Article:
8TH JUNE, 2021
Knowledge is power. What happens when knowledge is inaccessible, cannot be openly shared nor reproduced for educational purposes? Every knowledge content produced is protected under some form of rights. When rights inhibit sharing, adapting and reproducing even with proper attributions, the have-nots in the society suffer and are denied opportunities to be empowered with knowledge and all the advantageous accruals. This affects the mission and relevance of libraries considering that adaptation and reproducing could mean digitalisation, translation and sometimes photocopying.
Library operations are hinged on the concept of access to information as a human right, as a means to transforming lives and communities as well for promoting scholarship and innovativeness. This could be stretched to include opening up knowledge for greater access that will enable inclusivity, growth in all sectors and greater possibility of creating new knowledge based on what already exists.
Copyright laws are meant to provide a balancing act for knowledge content creators and users of their products. Having robust rights for knowledge products has become critical in view of digital realities of the 21st century. The COVID-19 crisis has also made it most imperative that Copyright laws recognise current challenges of provision of information services brought on by online teaching, learning and research.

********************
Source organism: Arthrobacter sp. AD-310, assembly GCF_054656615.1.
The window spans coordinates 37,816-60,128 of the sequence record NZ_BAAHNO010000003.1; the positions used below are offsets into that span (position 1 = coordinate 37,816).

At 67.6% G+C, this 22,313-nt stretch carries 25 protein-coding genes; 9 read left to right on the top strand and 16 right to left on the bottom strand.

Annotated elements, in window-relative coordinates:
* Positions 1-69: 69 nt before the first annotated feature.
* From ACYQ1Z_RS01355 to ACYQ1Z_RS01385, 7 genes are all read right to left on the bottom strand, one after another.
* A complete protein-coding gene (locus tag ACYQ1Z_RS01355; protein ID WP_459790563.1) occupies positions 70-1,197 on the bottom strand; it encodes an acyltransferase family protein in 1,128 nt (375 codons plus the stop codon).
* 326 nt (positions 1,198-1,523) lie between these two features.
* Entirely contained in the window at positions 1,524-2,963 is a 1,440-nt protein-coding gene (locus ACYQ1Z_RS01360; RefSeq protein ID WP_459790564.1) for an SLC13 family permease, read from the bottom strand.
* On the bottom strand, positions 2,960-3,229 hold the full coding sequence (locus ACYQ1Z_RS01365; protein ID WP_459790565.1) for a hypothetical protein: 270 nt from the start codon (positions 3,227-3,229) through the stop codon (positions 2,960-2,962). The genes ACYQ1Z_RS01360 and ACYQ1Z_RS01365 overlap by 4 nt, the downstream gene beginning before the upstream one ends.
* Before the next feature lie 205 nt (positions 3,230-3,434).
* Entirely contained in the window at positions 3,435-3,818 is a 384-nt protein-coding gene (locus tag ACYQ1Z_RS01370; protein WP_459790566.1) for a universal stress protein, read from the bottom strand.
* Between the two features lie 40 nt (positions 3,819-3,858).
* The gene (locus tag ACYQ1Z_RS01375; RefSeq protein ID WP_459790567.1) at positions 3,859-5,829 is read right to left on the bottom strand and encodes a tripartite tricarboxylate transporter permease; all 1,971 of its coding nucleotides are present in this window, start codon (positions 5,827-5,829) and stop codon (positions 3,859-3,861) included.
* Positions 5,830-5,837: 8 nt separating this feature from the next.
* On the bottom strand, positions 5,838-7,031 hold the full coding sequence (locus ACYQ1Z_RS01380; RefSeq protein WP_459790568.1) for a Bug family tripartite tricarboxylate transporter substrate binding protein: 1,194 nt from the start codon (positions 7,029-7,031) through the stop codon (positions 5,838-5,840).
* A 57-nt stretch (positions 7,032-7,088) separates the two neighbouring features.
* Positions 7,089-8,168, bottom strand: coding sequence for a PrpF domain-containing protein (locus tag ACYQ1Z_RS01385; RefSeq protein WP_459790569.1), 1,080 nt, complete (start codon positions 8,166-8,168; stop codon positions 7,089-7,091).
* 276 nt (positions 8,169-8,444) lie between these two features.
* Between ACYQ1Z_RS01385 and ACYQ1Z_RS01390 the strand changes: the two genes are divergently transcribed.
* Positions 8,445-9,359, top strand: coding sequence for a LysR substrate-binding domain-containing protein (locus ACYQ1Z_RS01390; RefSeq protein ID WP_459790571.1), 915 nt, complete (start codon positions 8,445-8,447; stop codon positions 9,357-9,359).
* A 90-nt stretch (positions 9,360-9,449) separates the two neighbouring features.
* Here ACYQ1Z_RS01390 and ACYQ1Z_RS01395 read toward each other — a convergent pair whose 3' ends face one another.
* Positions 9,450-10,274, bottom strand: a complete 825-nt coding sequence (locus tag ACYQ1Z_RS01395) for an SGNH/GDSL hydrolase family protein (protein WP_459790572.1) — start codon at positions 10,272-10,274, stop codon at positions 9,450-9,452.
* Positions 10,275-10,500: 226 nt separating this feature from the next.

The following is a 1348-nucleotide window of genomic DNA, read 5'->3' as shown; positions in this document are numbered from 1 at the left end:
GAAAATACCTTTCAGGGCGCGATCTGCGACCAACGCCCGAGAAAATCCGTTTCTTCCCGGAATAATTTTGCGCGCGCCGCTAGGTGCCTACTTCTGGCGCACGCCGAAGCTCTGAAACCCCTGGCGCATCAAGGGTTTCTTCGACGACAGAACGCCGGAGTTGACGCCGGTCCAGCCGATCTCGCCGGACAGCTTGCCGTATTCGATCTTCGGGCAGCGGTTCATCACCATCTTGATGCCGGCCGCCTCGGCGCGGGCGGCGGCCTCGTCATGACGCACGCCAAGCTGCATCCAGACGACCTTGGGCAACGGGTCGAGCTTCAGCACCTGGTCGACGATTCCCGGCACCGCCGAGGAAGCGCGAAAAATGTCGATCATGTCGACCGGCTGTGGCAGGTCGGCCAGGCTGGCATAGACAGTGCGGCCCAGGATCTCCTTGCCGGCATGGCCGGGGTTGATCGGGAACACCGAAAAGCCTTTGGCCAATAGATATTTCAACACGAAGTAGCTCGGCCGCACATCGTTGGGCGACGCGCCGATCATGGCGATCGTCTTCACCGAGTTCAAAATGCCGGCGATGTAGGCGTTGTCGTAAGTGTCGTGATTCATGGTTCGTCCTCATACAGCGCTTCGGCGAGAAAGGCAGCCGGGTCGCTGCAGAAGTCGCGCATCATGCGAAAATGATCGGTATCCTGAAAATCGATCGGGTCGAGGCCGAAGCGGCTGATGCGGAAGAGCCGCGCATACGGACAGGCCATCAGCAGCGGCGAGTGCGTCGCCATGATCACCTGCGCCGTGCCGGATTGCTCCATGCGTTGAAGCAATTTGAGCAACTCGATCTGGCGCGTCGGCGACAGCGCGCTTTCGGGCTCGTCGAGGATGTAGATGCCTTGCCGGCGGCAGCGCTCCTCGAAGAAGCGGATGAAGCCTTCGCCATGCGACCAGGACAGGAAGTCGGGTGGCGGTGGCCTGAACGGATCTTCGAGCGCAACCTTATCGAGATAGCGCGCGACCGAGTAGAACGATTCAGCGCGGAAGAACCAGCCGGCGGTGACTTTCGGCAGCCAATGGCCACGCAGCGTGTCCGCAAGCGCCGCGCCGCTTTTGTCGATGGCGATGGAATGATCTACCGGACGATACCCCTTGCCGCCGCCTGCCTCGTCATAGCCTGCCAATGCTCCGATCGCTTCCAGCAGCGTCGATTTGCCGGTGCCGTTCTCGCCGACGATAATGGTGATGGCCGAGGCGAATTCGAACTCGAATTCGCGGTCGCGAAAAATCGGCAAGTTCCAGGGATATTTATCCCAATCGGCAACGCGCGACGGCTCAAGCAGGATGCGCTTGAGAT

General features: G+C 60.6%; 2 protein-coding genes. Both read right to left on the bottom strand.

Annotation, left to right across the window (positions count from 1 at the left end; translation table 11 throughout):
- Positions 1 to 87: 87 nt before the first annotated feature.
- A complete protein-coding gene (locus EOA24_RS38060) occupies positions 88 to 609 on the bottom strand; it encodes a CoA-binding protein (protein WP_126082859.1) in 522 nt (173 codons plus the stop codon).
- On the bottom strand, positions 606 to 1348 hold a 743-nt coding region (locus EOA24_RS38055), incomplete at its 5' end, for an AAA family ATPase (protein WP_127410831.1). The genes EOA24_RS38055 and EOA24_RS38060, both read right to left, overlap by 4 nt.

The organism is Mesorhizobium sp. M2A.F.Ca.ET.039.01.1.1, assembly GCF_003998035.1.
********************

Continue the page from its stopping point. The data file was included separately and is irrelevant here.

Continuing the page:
AfLIA (African Library and Information Associations and Institutions) has therefore set up a Copyright and Legal Matters Working Group charged with identifying existing legal frameworks and barriers to the acquisition, use, digitisation, and long-term preservation of library resources and cultural documentary records and effective 21st century information and library services in Africa.
Among other functions, the Working Group is also mandated to;
The Working Group which was inaugurated on May 5th, 2021 is made up of the following experts who have been working locally, regionally and some internationally on library and access issues relevant to Africa and promoting balanced Copyright laws for African countries namely;
|Ms. Denise Nicholson||Chair||South Africa|
|Ms. Katherine Matsika||Member||Zimbabwe|
|Ms. Awa Cissé||Member||Senegal|
|Professor Japhet Otike||Member||Kenya|
|Professor Rosemary Shafack||Member||Cameroon|
|Dr. Theresa Adu||Member||Ghana|
|Ms. Doreen Appiah||Secretary||AfLIA, Ghana|
The Working Group has initiated plans to develop a training programme to educating African Librarians on Copyright issues and how it affects 21st century library and information services. This will also serve as a springboard for understanding copyright regimes in different African countries and the impact on access to knowledge and library and information services.